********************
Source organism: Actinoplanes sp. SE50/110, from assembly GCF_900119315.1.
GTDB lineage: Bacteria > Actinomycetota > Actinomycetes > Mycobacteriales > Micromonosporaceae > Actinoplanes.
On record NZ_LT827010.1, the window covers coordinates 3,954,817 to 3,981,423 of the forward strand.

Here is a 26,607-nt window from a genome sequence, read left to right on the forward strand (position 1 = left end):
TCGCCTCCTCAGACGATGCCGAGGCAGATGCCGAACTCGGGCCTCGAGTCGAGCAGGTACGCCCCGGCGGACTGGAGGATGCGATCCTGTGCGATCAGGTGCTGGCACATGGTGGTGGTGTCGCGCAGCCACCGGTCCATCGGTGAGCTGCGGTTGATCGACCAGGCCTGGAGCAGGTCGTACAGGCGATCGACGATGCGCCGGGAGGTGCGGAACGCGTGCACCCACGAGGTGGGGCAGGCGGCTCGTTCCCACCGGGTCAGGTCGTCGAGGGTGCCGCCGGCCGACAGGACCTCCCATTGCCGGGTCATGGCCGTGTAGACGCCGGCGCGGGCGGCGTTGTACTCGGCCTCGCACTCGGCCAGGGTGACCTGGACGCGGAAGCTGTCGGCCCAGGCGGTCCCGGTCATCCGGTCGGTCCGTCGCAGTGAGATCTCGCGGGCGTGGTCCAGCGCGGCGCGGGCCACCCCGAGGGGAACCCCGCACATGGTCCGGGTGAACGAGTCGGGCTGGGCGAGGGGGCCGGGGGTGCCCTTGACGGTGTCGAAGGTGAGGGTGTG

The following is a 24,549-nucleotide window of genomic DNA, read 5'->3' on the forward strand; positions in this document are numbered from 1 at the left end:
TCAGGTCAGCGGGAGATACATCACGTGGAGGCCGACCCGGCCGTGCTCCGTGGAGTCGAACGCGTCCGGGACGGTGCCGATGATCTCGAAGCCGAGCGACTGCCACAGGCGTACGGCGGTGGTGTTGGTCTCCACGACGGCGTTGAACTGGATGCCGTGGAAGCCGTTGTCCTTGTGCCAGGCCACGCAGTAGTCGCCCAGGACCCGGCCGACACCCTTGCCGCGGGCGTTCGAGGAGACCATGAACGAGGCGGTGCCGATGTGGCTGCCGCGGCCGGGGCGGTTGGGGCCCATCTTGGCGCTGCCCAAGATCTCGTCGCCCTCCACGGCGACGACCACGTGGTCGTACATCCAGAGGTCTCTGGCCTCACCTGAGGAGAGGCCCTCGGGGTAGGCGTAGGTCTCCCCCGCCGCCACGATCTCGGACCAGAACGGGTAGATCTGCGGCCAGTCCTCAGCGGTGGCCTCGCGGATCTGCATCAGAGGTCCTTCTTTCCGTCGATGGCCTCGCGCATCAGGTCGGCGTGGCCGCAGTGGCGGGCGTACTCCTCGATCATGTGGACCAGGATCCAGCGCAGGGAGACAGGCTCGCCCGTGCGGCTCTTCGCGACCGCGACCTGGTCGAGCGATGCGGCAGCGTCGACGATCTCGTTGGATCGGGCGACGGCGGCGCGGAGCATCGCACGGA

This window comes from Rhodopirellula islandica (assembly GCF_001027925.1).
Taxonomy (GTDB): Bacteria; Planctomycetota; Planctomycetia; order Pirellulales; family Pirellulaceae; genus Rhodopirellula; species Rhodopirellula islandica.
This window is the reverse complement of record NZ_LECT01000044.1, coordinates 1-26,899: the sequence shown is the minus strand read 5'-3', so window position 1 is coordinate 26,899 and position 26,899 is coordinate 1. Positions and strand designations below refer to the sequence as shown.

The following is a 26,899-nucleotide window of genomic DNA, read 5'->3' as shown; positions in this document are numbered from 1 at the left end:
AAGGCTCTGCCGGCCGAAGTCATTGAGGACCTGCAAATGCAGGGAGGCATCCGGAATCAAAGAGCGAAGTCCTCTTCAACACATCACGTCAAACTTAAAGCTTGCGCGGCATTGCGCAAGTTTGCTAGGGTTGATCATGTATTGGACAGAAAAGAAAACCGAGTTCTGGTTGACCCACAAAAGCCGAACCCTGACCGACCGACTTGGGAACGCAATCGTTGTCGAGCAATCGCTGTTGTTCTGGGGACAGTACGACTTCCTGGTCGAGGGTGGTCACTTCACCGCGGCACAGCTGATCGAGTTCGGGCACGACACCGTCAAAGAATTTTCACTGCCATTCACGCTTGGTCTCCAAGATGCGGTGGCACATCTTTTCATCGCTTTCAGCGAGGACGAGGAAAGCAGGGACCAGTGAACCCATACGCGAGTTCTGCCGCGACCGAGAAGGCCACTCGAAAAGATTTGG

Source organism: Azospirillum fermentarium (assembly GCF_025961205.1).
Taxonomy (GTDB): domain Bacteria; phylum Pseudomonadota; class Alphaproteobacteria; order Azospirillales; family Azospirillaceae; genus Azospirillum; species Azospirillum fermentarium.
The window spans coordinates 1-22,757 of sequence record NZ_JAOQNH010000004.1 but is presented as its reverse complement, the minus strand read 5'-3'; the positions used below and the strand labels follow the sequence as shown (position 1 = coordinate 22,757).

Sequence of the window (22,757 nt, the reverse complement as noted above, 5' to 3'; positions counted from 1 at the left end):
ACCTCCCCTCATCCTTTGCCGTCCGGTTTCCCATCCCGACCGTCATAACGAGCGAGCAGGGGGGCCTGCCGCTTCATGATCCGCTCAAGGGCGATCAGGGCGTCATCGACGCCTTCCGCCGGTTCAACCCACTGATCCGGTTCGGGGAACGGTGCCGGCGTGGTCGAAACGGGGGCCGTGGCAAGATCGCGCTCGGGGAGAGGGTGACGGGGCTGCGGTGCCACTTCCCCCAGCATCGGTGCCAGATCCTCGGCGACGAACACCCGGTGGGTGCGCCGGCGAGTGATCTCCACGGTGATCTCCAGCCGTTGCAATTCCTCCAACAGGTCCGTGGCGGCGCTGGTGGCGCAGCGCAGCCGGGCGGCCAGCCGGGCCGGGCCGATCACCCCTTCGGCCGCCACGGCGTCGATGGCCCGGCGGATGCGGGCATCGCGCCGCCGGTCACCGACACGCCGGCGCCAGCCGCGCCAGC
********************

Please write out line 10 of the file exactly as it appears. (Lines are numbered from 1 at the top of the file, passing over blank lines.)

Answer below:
This window is the reverse complement of record NZ_LECT01000044.1, coordinates 1-26,899: the sequence shown is the minus strand read 5'-3', so window position 1 is coordinate 26,899 and position 26,899 is coordinate 1. Positions and strand designations below refer to the sequence as shown.